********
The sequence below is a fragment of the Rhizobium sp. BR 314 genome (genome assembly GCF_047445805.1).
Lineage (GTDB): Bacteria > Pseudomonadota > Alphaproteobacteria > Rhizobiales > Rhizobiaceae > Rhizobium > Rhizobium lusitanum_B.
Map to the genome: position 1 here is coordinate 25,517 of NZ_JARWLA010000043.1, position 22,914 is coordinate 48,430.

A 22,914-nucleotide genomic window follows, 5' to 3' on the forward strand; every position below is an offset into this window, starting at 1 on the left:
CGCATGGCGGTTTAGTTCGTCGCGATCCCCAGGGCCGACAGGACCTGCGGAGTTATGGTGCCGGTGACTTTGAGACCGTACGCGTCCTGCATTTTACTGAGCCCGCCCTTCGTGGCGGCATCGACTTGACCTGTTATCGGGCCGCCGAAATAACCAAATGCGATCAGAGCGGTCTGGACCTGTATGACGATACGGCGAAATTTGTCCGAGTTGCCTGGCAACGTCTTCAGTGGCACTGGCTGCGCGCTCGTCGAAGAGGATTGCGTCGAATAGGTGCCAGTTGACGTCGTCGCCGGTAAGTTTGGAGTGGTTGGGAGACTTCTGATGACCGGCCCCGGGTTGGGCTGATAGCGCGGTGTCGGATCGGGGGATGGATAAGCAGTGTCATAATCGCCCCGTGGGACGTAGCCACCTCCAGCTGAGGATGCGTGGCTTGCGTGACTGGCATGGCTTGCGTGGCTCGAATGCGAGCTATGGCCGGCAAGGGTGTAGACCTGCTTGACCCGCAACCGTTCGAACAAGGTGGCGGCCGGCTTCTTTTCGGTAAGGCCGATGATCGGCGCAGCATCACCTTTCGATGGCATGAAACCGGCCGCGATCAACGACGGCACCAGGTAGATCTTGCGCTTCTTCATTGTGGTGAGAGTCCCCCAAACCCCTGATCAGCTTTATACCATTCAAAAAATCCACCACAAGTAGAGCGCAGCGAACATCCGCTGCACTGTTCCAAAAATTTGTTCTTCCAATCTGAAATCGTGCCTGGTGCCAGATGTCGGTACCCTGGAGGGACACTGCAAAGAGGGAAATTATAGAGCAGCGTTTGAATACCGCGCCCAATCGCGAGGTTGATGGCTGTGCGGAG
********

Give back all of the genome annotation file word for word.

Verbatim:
The sequence below is a fragment of the Rhizobium sp. BR 314 genome (genome assembly GCF_047445805.1).
Lineage (GTDB): Bacteria > Pseudomonadota > Alphaproteobacteria > Rhizobiales > Rhizobiaceae > Rhizobium > Rhizobium lusitanum_B.
Map to the genome: position 1 here is coordinate 25,517 of NZ_JARWLA010000043.1, position 22,914 is coordinate 48,430.

A 22,914-nucleotide genomic window follows, 5' to 3' on the forward strand; every position below is an offset into this window, starting at 1 on the left:
CGCATGGCGGTTTAGTTCGTCGCGATCCCCAGGGCCGACAGGACCTGCGGAGTTATGGTGCCGGTGACTTTGAGACCGTACGCGTCCTGCATTTTACTGAGCCCGCCCTTCGTGGCGGCATCGACTTGACCTGTTATCGGGCCGCCGAAATAACCAAATGCGATCAGAGCGGTCTGGACCTGTATGACGATACGGCGAAATTTGTCCGAGTTGCCTGGCAACGTCTTCAGTGGCACTGGCTGCGCGCTCGTCGAAGAGGATTGCGTCGAATAGGTGCCAGTTGACGTCGTCGCCGGTAAGTTTGGAGTGGTTGGGAGACTTCTGATGACCGGCCCCGGGTTGGGCTGATAGCGCGGTGTCGGATCGGGGGATGGATAAGCAGTGTCATAATCGCCCCGTGGGACGTAGCCACCTCCAGCTGAGGATGCGTGGCTTGCGTGACTGGCATGGCTTGCGTGGCTCGAATGCGAGCTATGGCCGGCAAGGGTGTAGACCTGCTTGACCCGCAACCGTTCGAACAAGGTGGCGGCCGGCTTCTTTTCGGTAAGGCCGATGATCGGCGCAGCATCACCTTTCGATGGCATGAAACCGGCCGCGATCAACGACGGCACCAGGTAGATCTTGCGCTTCTTCATTGTGGTGAGAGTCCCCCAAACCCCTGATCAGCTTTATACCATTCAAAAAATCCACCACAAGTAGAGCGCAGCGAACATCCGCTGCACTGTTCCAAAAATTTGTTCTTCCAATCTGAAATCGTGCCTGGTGCCAGATGTCGGTACCCTGGAGGGACACTGCAAAGAGGGAAATTATAGAGCAGCGTTTGAATACCGCGCCCAATCGCGAGGTTGATGGCTGTGCGGAG